By anguillian October 30, 2017 10:44 Updated




In the midst of disaster there are blessings. There is no doubt that Anguilla is going through a season of lack, of uncertainty and of fear. For many among us, Hurricane Irma has resulted in the loss of homes, jobs, businesses and possessions. Hurricane Irma took away a lot of material things from us, including some of the luxuries of everyday life that we have become so accustomed and attached to. Isn’t it ironic that on the fiftieth anniversary of the Anguilla Revolution, nature has destroyed much of what it took us fifty years to build? Further, isn’t it ironic that the very way of life that we fought to attain has been stripped from us, so that we are again without electricity, water and basic infrastructure? I believe there is a lesson in this experience for us. Perhaps, just perhaps, the new Anguilla we were trying to build was not in accordance with God’s plan. Perhaps God saw that we were going in the wrong direction and stopped us in our tracks. Perhaps in building the new Anguilla, we forgot what makes us Anguillian.

If there is one thing that Hurricane Irma has reminded us of, I believe, it is who we are. There is no other time in recent history that I can recall the Anguillian spirit being so clearly on display as in our current context. Our spirit of resilience is first and foremost in my mind. From the day after the passage of the Hurricane, in the midst of the shocking devastation and disbelief, there was a conviction among our people that “we will rebuild”. This phrase was echoed by every person you met, coupled with “we will be better than before”. There was no thought of abandonment, of packing it in and moving to a hurricane free part of the world. Despite the lack of electricity and running water, the heat, the mosquitoes, the lack of fresh food etc, there was a sense that no one doubted that we would get through this.

Efforts immediately focused on cleaning up the country and beginning the process of rebuilding. In all these efforts everyone seemed to have the unwritten understanding that it will take all of our collective efforts to get things done. Even the school children played their part. Though foreign to them – the shift system, for example, is being implemented without complaint as everyone understands that this is what we have to do to make things work. Adjustments at primary schools are being received in good spirits as well. Government Departments are functioning in cramped spaces and in some cases in no spaces at all, but everyone is doing his or her part to get the country back on its feet. Businesses, particularly in the hospitality sector, have been focused on cleaning up and opening their doors again. Every effort is being made to save at least part of 2017 to 2018 tourist season on which so many livelihoods depend, with the message being sent to the world that: “Anguilla is open”.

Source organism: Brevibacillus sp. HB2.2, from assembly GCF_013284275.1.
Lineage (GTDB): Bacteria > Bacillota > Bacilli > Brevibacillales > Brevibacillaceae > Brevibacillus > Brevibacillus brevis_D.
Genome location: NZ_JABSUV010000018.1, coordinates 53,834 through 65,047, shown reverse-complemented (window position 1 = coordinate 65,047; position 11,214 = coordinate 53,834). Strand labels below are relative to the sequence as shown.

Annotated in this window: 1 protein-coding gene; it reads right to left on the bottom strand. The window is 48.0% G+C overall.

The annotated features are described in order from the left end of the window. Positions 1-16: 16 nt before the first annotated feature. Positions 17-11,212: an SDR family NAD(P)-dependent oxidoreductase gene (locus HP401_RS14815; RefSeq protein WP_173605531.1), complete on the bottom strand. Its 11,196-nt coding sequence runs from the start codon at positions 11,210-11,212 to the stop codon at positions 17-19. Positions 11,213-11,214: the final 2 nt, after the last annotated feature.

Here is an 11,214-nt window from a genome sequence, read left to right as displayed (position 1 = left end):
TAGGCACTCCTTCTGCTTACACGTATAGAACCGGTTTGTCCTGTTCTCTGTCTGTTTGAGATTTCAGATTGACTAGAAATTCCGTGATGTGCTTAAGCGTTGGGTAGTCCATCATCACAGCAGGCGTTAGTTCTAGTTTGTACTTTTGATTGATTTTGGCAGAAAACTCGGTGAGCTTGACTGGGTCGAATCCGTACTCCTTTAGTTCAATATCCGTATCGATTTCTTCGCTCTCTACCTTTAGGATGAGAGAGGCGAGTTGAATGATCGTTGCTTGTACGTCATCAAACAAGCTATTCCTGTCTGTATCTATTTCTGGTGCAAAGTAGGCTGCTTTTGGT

It is also heartening to see the Anguillian spirit of compassion throughout the various communities. Everyone is trying to help someone else. Many relief groups immediately sprung up in the wake of the hurricane. They have been sourcing and distributing supplies to those who are most in need. I will not attempt to name them here for fear of forgetting anyone, but I can say that I have yet to hear of a situation where anyone has not reached out to help his or her neighbour, in some way, to recover from the devastation. Whether it is water, canned goods, warm clothes, a temporary covering for the roof, cleaning up debris, babysitting children – everybody is helping somebody.

However, it is our spirit of gratitude that I am most pleased to see resurfacing. Sadly, Anguillians normally get top marks for complaining. We are a nation of “hard to please” people. But if you ask most people today how they are doing, they will most likely respond: “I’m blessed!” And indeed we are. We are blessed that in a hurricane with the strength of Irma, we only lost one life. We are blessed that most of us made it through alive, that most of our homes are still standing (even without roofs), that we did not have a food shortage, that within days our roads were passable, that electricity is being restored, that our children are in school, that our ports are open, that our diaspora – our Caribbean neighbours and friends of Anguilla worldwide – are committed to helping us rebuild. I am not saying there are those among us who are not complaining. That would be too good to be true. However, by and large there is a sense of gratitude that I hope sticks around for a long time.

While we have lost a lot, I dare say we have regained who we are. Material things can be replaced. But resilience, compassion and gratitude cannot be bought. They are built over time and passed on through generations by struggle, hard work, faith and a deep-rooted, unexplained love for this rock we call home.

By anguillian October 30, 2017 10:44 Updated


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